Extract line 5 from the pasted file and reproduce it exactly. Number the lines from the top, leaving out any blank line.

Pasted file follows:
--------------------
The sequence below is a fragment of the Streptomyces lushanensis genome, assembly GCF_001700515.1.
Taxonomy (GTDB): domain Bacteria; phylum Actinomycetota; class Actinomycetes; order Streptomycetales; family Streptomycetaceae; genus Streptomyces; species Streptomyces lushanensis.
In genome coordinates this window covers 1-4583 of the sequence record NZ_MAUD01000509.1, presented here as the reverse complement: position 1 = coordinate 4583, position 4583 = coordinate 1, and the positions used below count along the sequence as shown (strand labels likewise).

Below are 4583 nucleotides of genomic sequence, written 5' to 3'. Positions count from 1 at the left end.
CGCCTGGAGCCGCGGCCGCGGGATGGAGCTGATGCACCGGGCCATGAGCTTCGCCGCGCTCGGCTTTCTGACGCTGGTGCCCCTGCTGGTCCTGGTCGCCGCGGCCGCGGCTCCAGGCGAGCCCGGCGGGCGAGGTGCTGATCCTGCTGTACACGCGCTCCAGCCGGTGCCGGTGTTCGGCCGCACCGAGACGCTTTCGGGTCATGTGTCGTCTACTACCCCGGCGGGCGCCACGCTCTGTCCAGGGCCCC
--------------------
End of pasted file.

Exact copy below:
CGCCTGGAGCCGCGGCCGCGGGATGGAGCTGATGCACCGGGCCATGAGCTTCGCCGCGCTCGGCTTTCTGACGCTGGTGCCCCTGCTGGTCCTGGTCGCCGCGGCCGCGGCTCCAGGCGAGCCCGGCGGGCGAGGTGCTGATCCTGCTGTACACGCGCTCCAGCCGGTGCCGGTGTTCGGCCGCACCGAGACGCTTTCGGGTCATGTGTCGTCTACTACCCCGGCGGGCGCCACGCTCTGTCCAGGGCCCC